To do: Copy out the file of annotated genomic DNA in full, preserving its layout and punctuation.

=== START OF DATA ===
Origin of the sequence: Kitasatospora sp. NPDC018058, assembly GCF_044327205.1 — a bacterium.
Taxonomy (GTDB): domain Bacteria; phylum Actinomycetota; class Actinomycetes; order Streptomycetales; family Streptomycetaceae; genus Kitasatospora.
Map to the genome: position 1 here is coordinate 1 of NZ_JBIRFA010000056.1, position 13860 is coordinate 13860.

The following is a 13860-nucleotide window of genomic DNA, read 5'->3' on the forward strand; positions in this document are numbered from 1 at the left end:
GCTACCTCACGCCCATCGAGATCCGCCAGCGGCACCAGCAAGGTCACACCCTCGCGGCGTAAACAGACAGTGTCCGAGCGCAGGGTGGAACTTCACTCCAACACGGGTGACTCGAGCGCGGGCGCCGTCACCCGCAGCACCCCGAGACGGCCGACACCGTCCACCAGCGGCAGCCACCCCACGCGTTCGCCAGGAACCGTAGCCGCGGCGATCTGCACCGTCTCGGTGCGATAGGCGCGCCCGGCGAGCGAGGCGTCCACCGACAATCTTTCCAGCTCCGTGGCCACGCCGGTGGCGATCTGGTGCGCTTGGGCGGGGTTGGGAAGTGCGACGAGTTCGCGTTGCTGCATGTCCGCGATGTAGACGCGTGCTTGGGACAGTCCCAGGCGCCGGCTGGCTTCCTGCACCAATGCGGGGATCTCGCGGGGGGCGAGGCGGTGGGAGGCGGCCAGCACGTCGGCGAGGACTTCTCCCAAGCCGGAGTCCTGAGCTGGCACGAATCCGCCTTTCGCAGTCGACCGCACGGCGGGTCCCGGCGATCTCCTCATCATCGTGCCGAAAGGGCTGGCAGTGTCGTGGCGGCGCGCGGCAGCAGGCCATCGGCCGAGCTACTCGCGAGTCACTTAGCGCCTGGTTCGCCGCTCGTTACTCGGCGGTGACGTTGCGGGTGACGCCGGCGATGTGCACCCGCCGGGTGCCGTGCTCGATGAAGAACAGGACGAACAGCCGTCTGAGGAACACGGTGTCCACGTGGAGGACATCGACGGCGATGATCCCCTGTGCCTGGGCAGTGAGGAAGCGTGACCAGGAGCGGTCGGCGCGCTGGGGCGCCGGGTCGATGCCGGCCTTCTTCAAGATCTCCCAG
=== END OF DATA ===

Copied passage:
Origin of the sequence: Kitasatospora sp. NPDC018058, assembly GCF_044327205.1 — a bacterium.
Taxonomy (GTDB): domain Bacteria; phylum Actinomycetota; class Actinomycetes; order Streptomycetales; family Streptomycetaceae; genus Kitasatospora.
Map to the genome: position 1 here is coordinate 1 of NZ_JBIRFA010000056.1, position 13860 is coordinate 13860.

The following is a 13860-nucleotide window of genomic DNA, read 5'->3' on the forward strand; positions in this document are numbered from 1 at the left end:
GCTACCTCACGCCCATCGAGATCCGCCAGCGGCACCAGCAAGGTCACACCCTCGCGGCGTAAACAGACAGTGTCCGAGCGCAGGGTGGAACTTCACTCCAACACGGGTGACTCGAGCGCGGGCGCCGTCACCCGCAGCACCCCGAGACGGCCGACACCGTCCACCAGCGGCAGCCACCCCACGCGTTCGCCAGGAACCGTAGCCGCGGCGATCTGCACCGTCTCGGTGCGATAGGCGCGCCCGGCGAGCGAGGCGTCCACCGACAATCTTTCCAGCTCCGTGGCCACGCCGGTGGCGATCTGGTGCGCTTGGGCGGGGTTGGGAAGTGCGACGAGTTCGCGTTGCTGCATGTCCGCGATGTAGACGCGTGCTTGGGACAGTCCCAGGCGCCGGCTGGCTTCCTGCACCAATGCGGGGATCTCGCGGGGGGCGAGGCGGTGGGAGGCGGCCAGCACGTCGGCGAGGACTTCTCCCAAGCCGGAGTCCTGAGCTGGCACGAATCCGCCTTTCGCAGTCGACCGCACGGCGGGTCCCGGCGATCTCCTCATCATCGTGCCGAAAGGGCTGGCAGTGTCGTGGCGGCGCGCGGCAGCAGGCCATCGGCCGAGCTACTCGCGAGTCACTTAGCGCCTGGTTCGCCGCTCGTTACTCGGCGGTGACGTTGCGGGTGACGCCGGCGATGTGCACCCGCCGGGTGCCGTGCTCGATGAAGAACAGGACGAACAGCCGTCTGAGGAACACGGTGTCCACGTGGAGGACATCGACGGCGATGATCCCCTGTGCCTGGGCAGTGAGGAAGCGTGACCAGGAGCGGTCGGCGCGCTGGGGCGCCGGGTCGATGCCGGCCTTCTTCAAGATCTCCCAG